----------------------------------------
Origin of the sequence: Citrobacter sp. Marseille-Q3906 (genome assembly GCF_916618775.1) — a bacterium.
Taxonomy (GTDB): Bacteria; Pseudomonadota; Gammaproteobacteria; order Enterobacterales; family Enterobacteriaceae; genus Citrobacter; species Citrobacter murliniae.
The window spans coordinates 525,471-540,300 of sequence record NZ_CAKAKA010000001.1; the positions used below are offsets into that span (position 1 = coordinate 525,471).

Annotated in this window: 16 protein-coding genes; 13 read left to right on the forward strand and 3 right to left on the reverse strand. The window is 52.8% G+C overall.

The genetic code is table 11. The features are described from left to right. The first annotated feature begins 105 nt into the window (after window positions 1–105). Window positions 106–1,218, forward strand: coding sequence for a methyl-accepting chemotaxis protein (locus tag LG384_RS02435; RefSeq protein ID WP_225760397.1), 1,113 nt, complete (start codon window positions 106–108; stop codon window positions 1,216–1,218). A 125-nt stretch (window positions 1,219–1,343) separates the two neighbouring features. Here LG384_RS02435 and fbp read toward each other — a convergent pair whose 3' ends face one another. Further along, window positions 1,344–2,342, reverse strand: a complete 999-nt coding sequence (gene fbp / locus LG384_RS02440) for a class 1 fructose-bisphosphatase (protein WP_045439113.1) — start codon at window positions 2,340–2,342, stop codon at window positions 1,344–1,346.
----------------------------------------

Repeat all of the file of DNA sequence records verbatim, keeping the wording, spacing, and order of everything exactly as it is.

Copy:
Origin of the sequence: Citrobacter sp. Marseille-Q3906 (genome assembly GCF_916618775.1) — a bacterium.
Taxonomy (GTDB): Bacteria; Pseudomonadota; Gammaproteobacteria; order Enterobacterales; family Enterobacteriaceae; genus Citrobacter; species Citrobacter murliniae.
The window spans coordinates 525,471-540,300 of sequence record NZ_CAKAKA010000001.1; the positions used below are offsets into that span (position 1 = coordinate 525,471).

Annotated in this window: 16 protein-coding genes; 13 read left to right on the forward strand and 3 right to left on the reverse strand. The window is 52.8% G+C overall.

The genetic code is table 11. The features are described from left to right. The first annotated feature begins 105 nt into the window (after window positions 1–105). Window positions 106–1,218, forward strand: coding sequence for a methyl-accepting chemotaxis protein (locus tag LG384_RS02435; RefSeq protein ID WP_225760397.1), 1,113 nt, complete (start codon window positions 106–108; stop codon window positions 1,216–1,218). A 125-nt stretch (window positions 1,219–1,343) separates the two neighbouring features. Here LG384_RS02435 and fbp read toward each other — a convergent pair whose 3' ends face one another. Further along, window positions 1,344–2,342, reverse strand: a complete 999-nt coding sequence (gene fbp / locus LG384_RS02440) for a class 1 fructose-bisphosphatase (protein WP_045439113.1) — start codon at window positions 2,340–2,342, stop codon at window positions 1,344–1,346.